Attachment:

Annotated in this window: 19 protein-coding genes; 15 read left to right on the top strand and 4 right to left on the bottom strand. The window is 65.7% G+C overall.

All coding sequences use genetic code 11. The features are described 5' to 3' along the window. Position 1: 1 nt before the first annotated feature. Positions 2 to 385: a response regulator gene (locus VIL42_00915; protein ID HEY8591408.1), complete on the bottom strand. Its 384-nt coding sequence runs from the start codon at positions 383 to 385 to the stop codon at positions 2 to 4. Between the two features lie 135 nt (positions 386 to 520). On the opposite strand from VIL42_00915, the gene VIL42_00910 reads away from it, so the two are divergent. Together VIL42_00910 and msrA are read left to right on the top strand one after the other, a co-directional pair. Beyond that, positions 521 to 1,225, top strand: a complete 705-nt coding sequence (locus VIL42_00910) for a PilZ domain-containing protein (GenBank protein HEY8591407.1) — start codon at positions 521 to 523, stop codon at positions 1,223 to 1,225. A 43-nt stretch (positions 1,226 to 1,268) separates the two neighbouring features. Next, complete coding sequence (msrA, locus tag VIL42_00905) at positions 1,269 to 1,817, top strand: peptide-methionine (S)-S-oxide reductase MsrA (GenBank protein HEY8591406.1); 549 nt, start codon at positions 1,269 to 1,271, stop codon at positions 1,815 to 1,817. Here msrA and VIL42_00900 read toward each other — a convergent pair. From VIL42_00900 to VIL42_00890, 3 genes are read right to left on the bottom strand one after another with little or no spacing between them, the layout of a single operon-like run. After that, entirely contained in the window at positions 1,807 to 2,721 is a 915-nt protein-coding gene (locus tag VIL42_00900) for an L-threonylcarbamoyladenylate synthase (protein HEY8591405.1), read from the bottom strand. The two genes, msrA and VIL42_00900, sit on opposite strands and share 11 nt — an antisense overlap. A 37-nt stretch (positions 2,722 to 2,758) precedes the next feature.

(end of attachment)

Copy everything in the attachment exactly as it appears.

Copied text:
Annotated in this window: 19 protein-coding genes; 15 read left to right on the top strand and 4 right to left on the bottom strand. The window is 65.7% G+C overall.

All coding sequences use genetic code 11. The features are described 5' to 3' along the window. Position 1: 1 nt before the first annotated feature. Positions 2 to 385: a response regulator gene (locus VIL42_00915; protein ID HEY8591408.1), complete on the bottom strand. Its 384-nt coding sequence runs from the start codon at positions 383 to 385 to the stop codon at positions 2 to 4. Between the two features lie 135 nt (positions 386 to 520). On the opposite strand from VIL42_00915, the gene VIL42_00910 reads away from it, so the two are divergent. Together VIL42_00910 and msrA are read left to right on the top strand one after the other, a co-directional pair. Beyond that, positions 521 to 1,225, top strand: a complete 705-nt coding sequence (locus VIL42_00910) for a PilZ domain-containing protein (GenBank protein HEY8591407.1) — start codon at positions 521 to 523, stop codon at positions 1,223 to 1,225. A 43-nt stretch (positions 1,226 to 1,268) separates the two neighbouring features. Next, complete coding sequence (msrA, locus tag VIL42_00905) at positions 1,269 to 1,817, top strand: peptide-methionine (S)-S-oxide reductase MsrA (GenBank protein HEY8591406.1); 549 nt, start codon at positions 1,269 to 1,271, stop codon at positions 1,815 to 1,817. Here msrA and VIL42_00900 read toward each other — a convergent pair. From VIL42_00900 to VIL42_00890, 3 genes are read right to left on the bottom strand one after another with little or no spacing between them, the layout of a single operon-like run. After that, entirely contained in the window at positions 1,807 to 2,721 is a 915-nt protein-coding gene (locus tag VIL42_00900) for an L-threonylcarbamoyladenylate synthase (protein HEY8591405.1), read from the bottom strand. The two genes, msrA and VIL42_00900, sit on opposite strands and share 11 nt — an antisense overlap. A 37-nt stretch (positions 2,722 to 2,758) precedes the next feature.